It's worth noting two points here: First, the sheer power of capital markets to provide strong investment returns over time - $10,000 into nearly $300,000 in 25 years for just investing in the average market return with a buy and hold strategy is extraordinary. Second, the reason I chose 25 years is because most people looking to retire at between ages 55 and 65 may well have retirements much longer than 25 years and can't afford to ignore the importance of having growth assets in their portfolio to producing strong long-term investment returns. But global returns have been poor
As at the end of February 2007 the seven-year return for the MSCI World Index (dividends re-invested) was 1.73% a year. That's a terrible return; why would you invest in that asset class when cash is returning 6% or more?
Most of the poor performance from international shares has been due to currency movements. If you take out the currency movements, global sharemarkets have actually returned 10.45% a year over that same period.
Moreover, there is no reason to think that going forward global sharemarkets will not provide reasonable long-term investment returns. Indeed, the very reason that five-year returns have been generally poor - the rising Australian dollar - now provides an opportunity to use this strong Australian dollar and invest in international assets. How to invest globally
While there are quickly expanding opportunities to invest directly in international shares through Australian brokers and online brokers, the reality is that most people still choose a managed fund approach to accessing international shares. Their reasoning is generally that it is difficult to have access to the research to understand and trade companies in foreign markets.
Keep in mind that if you do want to invest directly in overseas firms, it can be done through the majority of brokers but you will generally pay a higher rate of brokerage for this access. In assessing this option, and indeed all global investments, keep in mind that the income paid from overseas shares will not have the benefit of franking credits.
The other way of investing is through managed investments, with the options being an "active approach" through a managed fund, or a lower-cost index fund.
Here is an interesting twist on the index fund idea. Most Australian brokers now give access to overseas sharemarkets. Rather than invest in an Australian index fund, you could investigate using an exchange-traded fund listed on an overseas market. These are stock exchange-listed investments that mirror an index return, usually at a very low management costs, especially when compared to Australian funds.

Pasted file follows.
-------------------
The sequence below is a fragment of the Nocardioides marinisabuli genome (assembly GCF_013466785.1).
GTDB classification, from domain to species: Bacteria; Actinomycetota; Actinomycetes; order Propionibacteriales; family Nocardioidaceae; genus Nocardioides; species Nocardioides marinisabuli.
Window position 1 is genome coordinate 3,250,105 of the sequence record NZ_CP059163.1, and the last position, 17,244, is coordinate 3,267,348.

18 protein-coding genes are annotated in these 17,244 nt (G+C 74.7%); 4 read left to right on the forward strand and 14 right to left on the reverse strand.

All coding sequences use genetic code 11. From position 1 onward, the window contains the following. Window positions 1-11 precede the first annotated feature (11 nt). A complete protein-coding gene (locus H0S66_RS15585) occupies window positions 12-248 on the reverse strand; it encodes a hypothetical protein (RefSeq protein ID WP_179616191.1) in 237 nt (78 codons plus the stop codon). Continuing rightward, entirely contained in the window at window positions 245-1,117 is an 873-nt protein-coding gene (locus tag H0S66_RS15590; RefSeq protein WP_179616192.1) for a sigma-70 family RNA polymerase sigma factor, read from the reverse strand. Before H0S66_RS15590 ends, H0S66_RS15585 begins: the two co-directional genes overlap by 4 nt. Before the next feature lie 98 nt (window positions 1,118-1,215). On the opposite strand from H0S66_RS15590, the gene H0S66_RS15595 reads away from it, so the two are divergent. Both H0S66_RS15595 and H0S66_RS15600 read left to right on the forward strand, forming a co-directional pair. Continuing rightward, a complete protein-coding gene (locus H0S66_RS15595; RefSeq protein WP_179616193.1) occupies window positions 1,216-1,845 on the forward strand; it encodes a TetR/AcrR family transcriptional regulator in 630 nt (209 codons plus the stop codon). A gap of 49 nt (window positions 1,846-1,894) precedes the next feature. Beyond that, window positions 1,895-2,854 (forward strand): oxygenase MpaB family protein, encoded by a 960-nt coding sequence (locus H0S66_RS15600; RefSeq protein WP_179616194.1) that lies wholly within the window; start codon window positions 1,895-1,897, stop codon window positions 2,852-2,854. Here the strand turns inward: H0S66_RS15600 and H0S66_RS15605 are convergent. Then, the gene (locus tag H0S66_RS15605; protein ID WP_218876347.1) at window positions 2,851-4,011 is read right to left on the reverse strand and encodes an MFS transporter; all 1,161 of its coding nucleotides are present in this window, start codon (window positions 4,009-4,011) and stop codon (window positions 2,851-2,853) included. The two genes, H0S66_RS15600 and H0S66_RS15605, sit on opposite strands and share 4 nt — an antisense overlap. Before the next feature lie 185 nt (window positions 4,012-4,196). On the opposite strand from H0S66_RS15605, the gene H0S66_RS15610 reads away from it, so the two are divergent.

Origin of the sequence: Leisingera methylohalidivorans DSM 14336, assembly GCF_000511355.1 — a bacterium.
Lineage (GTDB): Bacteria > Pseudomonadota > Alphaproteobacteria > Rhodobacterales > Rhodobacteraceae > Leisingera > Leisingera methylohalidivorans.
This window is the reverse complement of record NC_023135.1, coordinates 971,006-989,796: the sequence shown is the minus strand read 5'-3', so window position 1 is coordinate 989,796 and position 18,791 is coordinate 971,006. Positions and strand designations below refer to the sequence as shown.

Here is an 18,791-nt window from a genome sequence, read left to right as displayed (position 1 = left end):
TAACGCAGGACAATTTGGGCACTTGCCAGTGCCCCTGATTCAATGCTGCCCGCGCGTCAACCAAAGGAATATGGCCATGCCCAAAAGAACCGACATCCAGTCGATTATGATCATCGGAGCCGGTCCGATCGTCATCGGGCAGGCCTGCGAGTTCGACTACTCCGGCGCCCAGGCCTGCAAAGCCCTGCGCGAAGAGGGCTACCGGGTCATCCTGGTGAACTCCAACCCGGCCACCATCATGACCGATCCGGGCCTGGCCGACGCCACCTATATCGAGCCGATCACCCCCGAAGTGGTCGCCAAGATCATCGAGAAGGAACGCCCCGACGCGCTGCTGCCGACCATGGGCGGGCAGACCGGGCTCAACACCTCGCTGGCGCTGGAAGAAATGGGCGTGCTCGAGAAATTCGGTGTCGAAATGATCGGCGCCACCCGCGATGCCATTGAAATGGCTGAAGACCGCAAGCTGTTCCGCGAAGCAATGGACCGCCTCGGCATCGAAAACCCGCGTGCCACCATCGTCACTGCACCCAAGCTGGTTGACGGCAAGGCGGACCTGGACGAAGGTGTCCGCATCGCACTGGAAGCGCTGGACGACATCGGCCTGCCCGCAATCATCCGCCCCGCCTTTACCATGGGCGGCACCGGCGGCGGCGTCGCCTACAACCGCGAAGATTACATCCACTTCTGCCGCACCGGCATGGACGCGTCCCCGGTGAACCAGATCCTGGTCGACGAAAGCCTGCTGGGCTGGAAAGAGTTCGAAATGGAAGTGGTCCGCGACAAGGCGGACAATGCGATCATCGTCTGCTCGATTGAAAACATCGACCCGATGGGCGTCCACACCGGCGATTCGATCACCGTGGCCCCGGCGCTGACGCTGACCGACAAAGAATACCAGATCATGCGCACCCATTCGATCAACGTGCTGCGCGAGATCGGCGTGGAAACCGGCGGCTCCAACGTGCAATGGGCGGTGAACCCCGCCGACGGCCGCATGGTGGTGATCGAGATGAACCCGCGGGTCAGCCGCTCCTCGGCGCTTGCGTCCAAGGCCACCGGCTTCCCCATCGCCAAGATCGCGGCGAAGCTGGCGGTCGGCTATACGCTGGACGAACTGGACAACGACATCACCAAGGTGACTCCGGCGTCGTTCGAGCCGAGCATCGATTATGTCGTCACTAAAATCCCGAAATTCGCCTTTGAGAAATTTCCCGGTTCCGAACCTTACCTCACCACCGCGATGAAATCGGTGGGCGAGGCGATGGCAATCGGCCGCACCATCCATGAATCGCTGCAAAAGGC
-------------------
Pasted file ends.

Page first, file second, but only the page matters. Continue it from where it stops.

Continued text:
Australia has some international fund managers that have been outstandingly successful. Kerr Nielson's Platinum Asset Management is about to float for about $3 billion, while the smaller Hunter Hall's Value Growth Trust, managed by Peter Hall, has an impressive 10-year compound return of 19.2% a year. If you choose to take an active approach though an active fund manager such as Platinum or Hunter Hall, always be aware of the fees you are paying. Also keep in mind that there are some very good, low-cost listed investment companies that invest in global shares. These are well worth considering. The ASX website
has a spreadsheet with data about available listed investment companies. Hedged or unhedged?
There are two ways to invest in overseas assets. One is to use a currency hedged fund, where currency movements are taken out of the equation for returns and returns simply come from the movements in the overseas investments.
An unhedged fund leaves you exposed to gains and losses from both the market return and the currency return.
Over the long term, the decision whether to hedge currency risk or not does become less important. Unlike investment returns, which can continue to build over time, the currency effect is limited to the range that the currencies trade in - and so its effect over longer time frames becomes less important. Of course, it does not have to be an "all or nothing" decision. Many fund managers use partial hedging and you may choose to have some hedged investments and some unhedged.
If your opinion is that the dollar is at the top of its likely valuation range, and certainly the 17-year highs might indicate that, then an unhedged approach will help you pick up additional returns if the dollar falls. Conclusion
In the long term there is a diversification story in holding some international investments as part of your portfolio. Short term, the Australian dollar is at 17-year record highs. International shares are well worth a look now.